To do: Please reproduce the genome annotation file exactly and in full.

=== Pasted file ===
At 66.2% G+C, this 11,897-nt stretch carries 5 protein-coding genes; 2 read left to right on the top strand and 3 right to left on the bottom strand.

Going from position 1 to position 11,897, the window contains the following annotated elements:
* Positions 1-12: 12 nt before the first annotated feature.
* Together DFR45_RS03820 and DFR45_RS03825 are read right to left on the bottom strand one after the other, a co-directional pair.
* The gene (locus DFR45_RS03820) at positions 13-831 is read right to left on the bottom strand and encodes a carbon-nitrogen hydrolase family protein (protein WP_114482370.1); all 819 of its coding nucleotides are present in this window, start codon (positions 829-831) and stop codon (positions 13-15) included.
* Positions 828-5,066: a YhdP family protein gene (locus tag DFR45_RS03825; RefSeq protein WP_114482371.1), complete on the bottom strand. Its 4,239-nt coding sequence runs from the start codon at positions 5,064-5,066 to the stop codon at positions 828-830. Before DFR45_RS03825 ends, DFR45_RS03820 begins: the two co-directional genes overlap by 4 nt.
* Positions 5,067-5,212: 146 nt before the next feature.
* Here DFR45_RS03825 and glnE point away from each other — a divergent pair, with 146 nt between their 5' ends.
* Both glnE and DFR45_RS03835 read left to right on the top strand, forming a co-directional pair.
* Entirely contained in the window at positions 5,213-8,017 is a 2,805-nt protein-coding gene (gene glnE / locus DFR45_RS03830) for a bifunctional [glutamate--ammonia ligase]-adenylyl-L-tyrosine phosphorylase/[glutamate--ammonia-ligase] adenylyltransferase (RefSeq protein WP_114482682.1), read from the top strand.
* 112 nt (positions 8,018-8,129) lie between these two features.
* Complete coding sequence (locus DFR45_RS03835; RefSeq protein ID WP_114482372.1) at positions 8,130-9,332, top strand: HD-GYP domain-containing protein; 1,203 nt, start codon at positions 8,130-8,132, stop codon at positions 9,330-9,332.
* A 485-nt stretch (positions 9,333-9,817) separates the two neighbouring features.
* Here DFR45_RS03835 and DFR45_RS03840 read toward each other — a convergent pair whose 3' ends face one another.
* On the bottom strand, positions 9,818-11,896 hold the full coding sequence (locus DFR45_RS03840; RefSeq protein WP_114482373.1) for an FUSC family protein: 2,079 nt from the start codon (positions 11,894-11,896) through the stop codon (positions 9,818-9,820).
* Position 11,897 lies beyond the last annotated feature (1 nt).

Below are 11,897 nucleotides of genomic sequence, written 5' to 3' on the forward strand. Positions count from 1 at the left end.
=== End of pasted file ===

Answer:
At 66.2% G+C, this 11,897-nt stretch carries 5 protein-coding genes; 2 read left to right on the top strand and 3 right to left on the bottom strand.

Going from position 1 to position 11,897, the window contains the following annotated elements:
* Positions 1-12: 12 nt before the first annotated feature.
* Together DFR45_RS03820 and DFR45_RS03825 are read right to left on the bottom strand one after the other, a co-directional pair.
* The gene (locus DFR45_RS03820) at positions 13-831 is read right to left on the bottom strand and encodes a carbon-nitrogen hydrolase family protein (protein WP_114482370.1); all 819 of its coding nucleotides are present in this window, start codon (positions 829-831) and stop codon (positions 13-15) included.
* Positions 828-5,066: a YhdP family protein gene (locus tag DFR45_RS03825; RefSeq protein WP_114482371.1), complete on the bottom strand. Its 4,239-nt coding sequence runs from the start codon at positions 5,064-5,066 to the stop codon at positions 828-830. Before DFR45_RS03825 ends, DFR45_RS03820 begins: the two co-directional genes overlap by 4 nt.
* Positions 5,067-5,212: 146 nt before the next feature.
* Here DFR45_RS03825 and glnE point away from each other — a divergent pair, with 146 nt between their 5' ends.
* Both glnE and DFR45_RS03835 read left to right on the top strand, forming a co-directional pair.
* Entirely contained in the window at positions 5,213-8,017 is a 2,805-nt protein-coding gene (gene glnE / locus DFR45_RS03830) for a bifunctional [glutamate--ammonia ligase]-adenylyl-L-tyrosine phosphorylase/[glutamate--ammonia-ligase] adenylyltransferase (RefSeq protein WP_114482682.1), read from the top strand.
* 112 nt (positions 8,018-8,129) lie between these two features.
* Complete coding sequence (locus DFR45_RS03835; RefSeq protein ID WP_114482372.1) at positions 8,130-9,332, top strand: HD-GYP domain-containing protein; 1,203 nt, start codon at positions 8,130-8,132, stop codon at positions 9,330-9,332.
* A 485-nt stretch (positions 9,333-9,817) separates the two neighbouring features.
* Here DFR45_RS03835 and DFR45_RS03840 read toward each other — a convergent pair whose 3' ends face one another.
* On the bottom strand, positions 9,818-11,896 hold the full coding sequence (locus DFR45_RS03840; RefSeq protein WP_114482373.1) for an FUSC family protein: 2,079 nt from the start codon (positions 11,894-11,896) through the stop codon (positions 9,818-9,820).
* Position 11,897 lies beyond the last annotated feature (1 nt).

Below are 11,897 nucleotides of genomic sequence, written 5' to 3' on the forward strand. Positions count from 1 at the left end.